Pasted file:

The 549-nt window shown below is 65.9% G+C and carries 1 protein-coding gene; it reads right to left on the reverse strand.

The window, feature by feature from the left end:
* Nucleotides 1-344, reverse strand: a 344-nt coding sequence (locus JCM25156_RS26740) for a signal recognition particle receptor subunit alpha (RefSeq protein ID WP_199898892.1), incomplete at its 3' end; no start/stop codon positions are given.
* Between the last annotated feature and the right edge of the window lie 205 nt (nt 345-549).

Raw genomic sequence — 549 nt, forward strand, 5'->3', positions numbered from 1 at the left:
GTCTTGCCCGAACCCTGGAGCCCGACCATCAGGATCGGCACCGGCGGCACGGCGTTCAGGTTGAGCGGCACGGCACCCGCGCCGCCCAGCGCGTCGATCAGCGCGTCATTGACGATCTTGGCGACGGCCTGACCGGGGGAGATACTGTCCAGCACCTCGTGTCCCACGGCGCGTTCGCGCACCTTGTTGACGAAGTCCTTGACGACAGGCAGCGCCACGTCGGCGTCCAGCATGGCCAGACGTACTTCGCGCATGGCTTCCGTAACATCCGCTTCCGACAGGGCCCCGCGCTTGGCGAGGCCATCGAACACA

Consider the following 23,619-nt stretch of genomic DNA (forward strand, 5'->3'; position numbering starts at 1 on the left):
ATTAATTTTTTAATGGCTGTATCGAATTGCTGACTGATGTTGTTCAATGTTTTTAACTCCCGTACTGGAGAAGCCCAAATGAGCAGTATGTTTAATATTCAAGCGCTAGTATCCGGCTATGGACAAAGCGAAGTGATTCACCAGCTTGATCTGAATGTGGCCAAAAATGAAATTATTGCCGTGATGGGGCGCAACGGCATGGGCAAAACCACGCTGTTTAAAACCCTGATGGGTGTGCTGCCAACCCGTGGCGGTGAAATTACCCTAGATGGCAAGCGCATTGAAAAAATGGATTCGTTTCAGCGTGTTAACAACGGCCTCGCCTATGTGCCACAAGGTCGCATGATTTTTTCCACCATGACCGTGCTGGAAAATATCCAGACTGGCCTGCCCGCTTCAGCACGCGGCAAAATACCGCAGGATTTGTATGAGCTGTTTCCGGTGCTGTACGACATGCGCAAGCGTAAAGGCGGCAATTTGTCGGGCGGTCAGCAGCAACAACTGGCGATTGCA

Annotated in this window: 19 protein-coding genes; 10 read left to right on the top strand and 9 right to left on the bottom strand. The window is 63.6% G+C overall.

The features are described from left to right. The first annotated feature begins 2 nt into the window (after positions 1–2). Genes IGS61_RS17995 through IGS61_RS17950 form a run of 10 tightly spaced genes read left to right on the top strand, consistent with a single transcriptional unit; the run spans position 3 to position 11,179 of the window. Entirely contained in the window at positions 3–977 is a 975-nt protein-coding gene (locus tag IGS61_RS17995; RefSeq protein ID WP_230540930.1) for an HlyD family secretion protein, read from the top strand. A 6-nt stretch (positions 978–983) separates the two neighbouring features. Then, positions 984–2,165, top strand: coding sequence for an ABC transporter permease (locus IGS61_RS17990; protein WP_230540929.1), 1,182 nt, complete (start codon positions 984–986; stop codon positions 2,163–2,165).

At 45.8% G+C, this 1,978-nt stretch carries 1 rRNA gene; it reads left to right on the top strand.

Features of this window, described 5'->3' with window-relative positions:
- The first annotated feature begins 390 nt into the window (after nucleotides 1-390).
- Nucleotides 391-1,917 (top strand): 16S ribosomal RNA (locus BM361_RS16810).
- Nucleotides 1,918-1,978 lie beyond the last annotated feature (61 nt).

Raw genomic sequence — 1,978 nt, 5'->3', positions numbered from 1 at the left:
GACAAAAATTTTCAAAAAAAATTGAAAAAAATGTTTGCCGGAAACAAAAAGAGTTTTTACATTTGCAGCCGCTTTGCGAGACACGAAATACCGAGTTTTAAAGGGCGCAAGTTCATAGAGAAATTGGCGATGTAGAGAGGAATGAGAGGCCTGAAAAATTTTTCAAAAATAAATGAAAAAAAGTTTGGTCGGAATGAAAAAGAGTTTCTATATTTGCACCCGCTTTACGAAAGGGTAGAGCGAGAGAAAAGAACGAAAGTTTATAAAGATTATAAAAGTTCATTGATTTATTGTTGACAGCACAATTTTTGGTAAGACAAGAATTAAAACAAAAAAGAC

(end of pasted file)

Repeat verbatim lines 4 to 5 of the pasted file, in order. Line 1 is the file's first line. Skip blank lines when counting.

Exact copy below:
* Between the last annotated feature and the right edge of the window lie 205 nt (nt 345-549).

Raw genomic sequence — 549 nt, forward strand, 5'->3', positions numbered from 1 at the left: